I have a new favorite bread. It’s flat, herby, and crusty, with a name I feel really awkward saying out loud.
Focaccia. Foe-CAH-chee-ya. Fuh-cah-CHEE-ya. Foe-cah-chee-YA. Weird. I don’t even know what I’m saying anymore. But I do know that this bread is just super gosh darn dang delicious, and you should make it to serve at your Thanksgiving dinner instead of (or perhaps along with) those boring fluffy rolls.
Just trust me on this one. I know I ask you to trust me a lot, but this time I really, really, really mean it.
Sage Focaccia (from The America’s Test Kitchen Family Cookbook)
- 1 russet potato (I used four tiny ones for 8 oz), peeled and cut into large chunks
- 3 1/2 C all-purpose flour
- 1 1/2 t yeast
- 1 1/4 t salt
- 1 C warm water
- 1/4 C olive oil
- 1 T chopped sage, plus 24 whole leaves
- 3/4 t coarse sea salt
Start off by boiling the potatoes in water for about 10-15 minutes until tender. Once they’re cool enough to handle, grate them over the large holes in a box greater–you need 1 1/3 C of lightly packed potato. Set aside.
Combine the flour (start with only 3 1/4 C), yeast, salt (not the sea salt), and the sage (I forgot the sage in the bread and only put some on top–still amazing).
Add the grated potato, water, and 2 T of the olive oil and mix on low speed until the dough forms a ball. Increase the speed to medium and knead the dough for about ten minutes, until it is smooth and elastic. Some of my potato never quite got mixed in properly–I think one of my potatoes was slightly undercooked. Didn’t matter at all! Add the remaining flour if necessary. The dough should stick to the bottom of the bowl but not the sides while mixing.
Wrap the bowl in plastic wrap and let the dough rise until doubled in size, about one hour.
Once it’s risen, press and spread the dough out on a well-oiled baking sheet. If the dough is resistant, let it rest for a few minutes and try again. I let my dough rise for over an hour (doing other stuff), so it spread like butter on the cookie sheet. Wrap with plastic wrap again and allow to rise until it has nearly doubled–45 minutes to an hour.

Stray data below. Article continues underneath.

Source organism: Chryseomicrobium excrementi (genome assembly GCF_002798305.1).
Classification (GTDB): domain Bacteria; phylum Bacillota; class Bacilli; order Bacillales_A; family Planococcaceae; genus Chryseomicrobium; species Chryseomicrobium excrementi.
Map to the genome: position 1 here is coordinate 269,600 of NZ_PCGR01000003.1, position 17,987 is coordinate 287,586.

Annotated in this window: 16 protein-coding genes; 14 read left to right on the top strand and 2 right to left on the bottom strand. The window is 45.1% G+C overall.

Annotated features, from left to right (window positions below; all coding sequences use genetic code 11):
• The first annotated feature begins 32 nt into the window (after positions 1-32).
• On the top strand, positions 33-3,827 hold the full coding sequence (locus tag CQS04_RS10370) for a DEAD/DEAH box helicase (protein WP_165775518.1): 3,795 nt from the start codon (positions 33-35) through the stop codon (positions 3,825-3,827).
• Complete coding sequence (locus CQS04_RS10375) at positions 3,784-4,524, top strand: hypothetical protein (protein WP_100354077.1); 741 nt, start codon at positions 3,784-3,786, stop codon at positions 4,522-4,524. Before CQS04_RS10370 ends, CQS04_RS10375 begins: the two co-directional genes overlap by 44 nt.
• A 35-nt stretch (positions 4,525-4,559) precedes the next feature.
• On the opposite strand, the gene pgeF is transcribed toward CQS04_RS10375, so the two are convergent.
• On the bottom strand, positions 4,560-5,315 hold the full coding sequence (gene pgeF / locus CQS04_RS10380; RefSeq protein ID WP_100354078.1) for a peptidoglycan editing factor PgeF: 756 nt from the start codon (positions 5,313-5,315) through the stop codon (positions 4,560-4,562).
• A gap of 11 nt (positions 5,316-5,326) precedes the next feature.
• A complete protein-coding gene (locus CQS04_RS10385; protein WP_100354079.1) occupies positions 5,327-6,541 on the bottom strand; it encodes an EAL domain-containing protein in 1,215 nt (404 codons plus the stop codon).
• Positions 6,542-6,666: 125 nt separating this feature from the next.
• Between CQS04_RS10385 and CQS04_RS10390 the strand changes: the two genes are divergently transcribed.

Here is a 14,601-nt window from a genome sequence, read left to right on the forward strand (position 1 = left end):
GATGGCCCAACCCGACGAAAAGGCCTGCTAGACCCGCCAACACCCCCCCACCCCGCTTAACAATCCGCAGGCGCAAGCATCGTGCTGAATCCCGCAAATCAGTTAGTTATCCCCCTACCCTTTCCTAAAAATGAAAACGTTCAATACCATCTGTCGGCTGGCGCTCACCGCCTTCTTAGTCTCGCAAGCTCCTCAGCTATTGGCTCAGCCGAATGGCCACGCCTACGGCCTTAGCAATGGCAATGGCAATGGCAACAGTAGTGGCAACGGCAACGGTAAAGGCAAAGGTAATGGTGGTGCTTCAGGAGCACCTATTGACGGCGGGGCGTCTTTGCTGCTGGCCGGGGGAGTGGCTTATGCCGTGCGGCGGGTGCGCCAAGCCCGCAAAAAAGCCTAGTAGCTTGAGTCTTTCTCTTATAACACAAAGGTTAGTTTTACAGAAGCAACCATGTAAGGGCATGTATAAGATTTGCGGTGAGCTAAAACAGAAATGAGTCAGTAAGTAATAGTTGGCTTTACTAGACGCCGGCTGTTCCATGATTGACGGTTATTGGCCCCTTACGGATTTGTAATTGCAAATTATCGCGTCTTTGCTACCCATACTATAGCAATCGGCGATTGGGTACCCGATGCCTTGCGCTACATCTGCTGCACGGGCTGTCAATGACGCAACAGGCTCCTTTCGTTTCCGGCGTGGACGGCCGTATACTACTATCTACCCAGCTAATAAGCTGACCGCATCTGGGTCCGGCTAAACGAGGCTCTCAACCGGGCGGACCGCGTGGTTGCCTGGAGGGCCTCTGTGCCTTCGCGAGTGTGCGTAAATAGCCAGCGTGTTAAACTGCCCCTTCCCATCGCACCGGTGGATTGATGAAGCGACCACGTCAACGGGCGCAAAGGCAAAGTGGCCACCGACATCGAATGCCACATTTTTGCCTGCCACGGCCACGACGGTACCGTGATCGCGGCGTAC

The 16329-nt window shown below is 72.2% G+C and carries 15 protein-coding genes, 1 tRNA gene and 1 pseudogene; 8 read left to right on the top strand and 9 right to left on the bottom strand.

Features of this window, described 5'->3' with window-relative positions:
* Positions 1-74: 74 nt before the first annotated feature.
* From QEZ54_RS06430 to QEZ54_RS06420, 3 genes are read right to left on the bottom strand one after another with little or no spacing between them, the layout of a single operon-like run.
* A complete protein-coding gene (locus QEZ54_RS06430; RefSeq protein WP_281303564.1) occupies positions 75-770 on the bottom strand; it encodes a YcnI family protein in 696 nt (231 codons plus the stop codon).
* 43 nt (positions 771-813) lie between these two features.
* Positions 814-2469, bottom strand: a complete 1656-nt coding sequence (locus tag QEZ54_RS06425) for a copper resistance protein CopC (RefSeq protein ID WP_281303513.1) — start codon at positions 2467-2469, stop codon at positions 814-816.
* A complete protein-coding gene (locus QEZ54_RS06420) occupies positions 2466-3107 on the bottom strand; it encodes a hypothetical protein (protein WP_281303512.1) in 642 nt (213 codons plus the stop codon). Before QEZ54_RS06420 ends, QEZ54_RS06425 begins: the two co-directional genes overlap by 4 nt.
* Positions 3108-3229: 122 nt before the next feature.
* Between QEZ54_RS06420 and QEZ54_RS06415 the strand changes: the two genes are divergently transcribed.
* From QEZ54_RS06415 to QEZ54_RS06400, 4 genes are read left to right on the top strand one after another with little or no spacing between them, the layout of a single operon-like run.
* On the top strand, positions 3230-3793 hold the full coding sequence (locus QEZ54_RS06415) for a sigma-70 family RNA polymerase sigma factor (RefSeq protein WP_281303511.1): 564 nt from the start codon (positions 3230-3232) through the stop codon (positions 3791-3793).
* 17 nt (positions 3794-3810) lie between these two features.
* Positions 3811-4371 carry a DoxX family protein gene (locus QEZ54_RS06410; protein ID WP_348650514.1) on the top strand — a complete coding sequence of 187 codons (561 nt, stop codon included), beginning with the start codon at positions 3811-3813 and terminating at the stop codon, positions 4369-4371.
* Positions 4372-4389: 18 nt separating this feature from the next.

Preheat the oven to 425 degrees and set the rack in the lower-middle position. Press the dough down in random places with your fingertips to dimple it, then drizzle with the remaining olive oil and sprinkle with the sea salt. Lastly, press the whole sage leaves into the dimples.
Bake until the bottom is golden and crisp (the top should be nicely golden, too), about 20-25 minutes. Remove, cool, then slice into squares.
Also–stuff into your face immediately because it smells so gosh darn good!
I know that making any yeasted bread takes up a pretty big chunk of the day, but I was able to get through a pretty large portion of my to-do list during the rising and baking times.
And friends, it is so, so, so worth it in the end.
I’m serving this bread tonight with a roasted chicken alongside roughly four million root vegetables that I’ve been collecting from my CSA box lately (potatoes, radishes, carrots, turnips, what have you), and the chicken is smelling pretty good too!
Henry spent his day doing…you know. The usual.
I made another fancy treat today that I’ll probably blog tomorrow–it’s my favorite go-to holiday present for friends and family and anyone else who may happen to cross my path. Yum!